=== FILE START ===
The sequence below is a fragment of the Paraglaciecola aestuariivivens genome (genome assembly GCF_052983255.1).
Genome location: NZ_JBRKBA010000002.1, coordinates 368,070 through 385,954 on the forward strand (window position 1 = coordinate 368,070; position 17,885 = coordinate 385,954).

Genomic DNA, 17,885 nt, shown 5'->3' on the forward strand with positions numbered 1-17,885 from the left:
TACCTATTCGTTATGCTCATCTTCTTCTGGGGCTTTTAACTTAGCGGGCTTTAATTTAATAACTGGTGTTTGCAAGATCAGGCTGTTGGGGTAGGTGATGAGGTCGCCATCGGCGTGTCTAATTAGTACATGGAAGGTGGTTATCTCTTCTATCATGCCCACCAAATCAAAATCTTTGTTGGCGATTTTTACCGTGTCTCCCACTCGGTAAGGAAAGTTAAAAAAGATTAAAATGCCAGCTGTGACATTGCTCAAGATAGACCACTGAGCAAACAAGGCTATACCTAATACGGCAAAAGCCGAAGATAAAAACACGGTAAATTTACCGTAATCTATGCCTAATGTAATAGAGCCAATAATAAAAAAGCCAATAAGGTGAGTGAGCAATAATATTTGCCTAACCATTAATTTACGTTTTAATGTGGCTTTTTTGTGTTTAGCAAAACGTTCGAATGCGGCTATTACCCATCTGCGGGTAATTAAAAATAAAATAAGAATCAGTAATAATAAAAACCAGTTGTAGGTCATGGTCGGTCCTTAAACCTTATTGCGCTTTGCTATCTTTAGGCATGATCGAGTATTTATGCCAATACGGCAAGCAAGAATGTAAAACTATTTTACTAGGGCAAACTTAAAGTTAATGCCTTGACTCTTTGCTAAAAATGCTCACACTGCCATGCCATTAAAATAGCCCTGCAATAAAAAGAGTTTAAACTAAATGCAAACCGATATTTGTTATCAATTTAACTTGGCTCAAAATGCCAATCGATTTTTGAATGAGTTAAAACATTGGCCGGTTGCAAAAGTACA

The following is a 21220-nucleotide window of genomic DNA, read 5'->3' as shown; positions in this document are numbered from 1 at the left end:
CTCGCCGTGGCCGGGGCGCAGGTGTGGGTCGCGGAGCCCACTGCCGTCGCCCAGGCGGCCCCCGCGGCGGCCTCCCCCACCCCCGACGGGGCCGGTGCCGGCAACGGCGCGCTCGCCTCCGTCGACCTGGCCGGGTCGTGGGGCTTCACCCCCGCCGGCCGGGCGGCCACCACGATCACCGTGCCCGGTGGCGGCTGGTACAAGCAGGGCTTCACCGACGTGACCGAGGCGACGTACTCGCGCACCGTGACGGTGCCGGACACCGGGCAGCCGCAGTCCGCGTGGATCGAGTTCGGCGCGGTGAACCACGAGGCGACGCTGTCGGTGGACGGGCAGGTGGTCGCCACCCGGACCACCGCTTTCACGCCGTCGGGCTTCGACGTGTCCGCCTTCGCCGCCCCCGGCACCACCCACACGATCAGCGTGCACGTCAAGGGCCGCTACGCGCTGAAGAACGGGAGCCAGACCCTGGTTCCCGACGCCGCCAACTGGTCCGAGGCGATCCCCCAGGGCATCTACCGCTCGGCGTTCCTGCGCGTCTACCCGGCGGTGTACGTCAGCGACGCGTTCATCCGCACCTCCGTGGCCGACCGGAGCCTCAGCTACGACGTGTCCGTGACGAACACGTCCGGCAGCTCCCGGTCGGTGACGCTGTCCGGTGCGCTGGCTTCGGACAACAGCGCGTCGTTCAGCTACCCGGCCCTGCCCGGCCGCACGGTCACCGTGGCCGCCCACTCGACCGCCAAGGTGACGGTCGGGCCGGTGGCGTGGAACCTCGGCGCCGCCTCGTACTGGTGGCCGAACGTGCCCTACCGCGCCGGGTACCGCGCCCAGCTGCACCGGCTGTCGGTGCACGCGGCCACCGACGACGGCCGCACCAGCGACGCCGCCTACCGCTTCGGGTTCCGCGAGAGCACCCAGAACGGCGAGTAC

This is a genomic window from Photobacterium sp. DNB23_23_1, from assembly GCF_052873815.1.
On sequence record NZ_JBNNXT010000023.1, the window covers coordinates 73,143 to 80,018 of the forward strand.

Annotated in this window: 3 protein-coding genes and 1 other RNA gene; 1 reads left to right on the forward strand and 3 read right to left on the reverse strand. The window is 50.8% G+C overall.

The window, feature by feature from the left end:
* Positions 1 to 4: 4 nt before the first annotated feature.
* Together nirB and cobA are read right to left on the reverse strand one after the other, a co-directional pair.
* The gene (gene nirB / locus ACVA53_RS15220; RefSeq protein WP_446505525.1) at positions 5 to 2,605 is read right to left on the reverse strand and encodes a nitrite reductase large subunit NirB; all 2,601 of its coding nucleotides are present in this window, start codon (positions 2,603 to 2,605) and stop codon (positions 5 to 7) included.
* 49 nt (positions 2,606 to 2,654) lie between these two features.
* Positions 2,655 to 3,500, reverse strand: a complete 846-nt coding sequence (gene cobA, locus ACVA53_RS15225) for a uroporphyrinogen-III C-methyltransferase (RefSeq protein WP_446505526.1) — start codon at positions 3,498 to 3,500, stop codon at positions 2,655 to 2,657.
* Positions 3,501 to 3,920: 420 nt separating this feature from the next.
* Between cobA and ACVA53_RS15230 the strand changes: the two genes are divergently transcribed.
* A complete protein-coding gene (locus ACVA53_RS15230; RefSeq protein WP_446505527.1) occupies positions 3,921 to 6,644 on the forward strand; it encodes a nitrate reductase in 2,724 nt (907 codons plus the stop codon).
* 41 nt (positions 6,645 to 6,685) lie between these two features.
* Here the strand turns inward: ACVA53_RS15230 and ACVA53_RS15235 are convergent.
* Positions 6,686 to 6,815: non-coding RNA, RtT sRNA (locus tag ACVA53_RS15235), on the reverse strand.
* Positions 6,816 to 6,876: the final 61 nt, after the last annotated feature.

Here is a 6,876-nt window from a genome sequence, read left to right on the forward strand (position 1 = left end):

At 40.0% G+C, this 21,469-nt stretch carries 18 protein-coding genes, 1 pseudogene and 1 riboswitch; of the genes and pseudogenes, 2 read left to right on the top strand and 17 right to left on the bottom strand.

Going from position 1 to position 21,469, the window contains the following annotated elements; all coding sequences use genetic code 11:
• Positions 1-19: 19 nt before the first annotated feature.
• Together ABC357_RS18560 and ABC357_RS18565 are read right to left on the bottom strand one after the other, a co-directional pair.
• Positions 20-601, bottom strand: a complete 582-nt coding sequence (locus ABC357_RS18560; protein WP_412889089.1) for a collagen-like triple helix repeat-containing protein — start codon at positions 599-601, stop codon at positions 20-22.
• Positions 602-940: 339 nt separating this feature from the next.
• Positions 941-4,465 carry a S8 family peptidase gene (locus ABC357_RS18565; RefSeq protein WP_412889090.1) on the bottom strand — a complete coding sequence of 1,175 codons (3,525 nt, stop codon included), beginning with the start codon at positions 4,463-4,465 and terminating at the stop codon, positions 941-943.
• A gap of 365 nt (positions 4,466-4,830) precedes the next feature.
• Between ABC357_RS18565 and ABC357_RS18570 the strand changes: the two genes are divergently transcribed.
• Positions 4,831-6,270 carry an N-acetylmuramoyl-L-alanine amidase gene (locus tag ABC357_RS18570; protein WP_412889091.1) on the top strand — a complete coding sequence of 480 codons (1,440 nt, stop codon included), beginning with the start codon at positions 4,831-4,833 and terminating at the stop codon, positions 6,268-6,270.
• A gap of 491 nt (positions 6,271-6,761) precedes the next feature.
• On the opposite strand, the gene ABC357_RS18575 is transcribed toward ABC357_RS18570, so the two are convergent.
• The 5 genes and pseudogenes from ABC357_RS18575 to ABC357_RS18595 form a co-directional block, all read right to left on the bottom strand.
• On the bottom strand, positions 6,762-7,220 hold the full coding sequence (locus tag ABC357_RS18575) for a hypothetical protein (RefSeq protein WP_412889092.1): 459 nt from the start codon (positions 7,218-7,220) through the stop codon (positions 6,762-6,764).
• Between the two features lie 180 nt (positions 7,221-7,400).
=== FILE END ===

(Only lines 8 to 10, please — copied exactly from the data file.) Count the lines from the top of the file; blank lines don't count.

On sequence record NZ_JBNNXT010000023.1, the window covers coordinates 73,143 to 80,018 of the forward strand.

Annotated in this window: 3 protein-coding genes and 1 other RNA gene; 1 reads left to right on the forward strand and 3 read right to left on the reverse strand. The window is 50.8% G+C overall.

The window, feature by feature from the left end: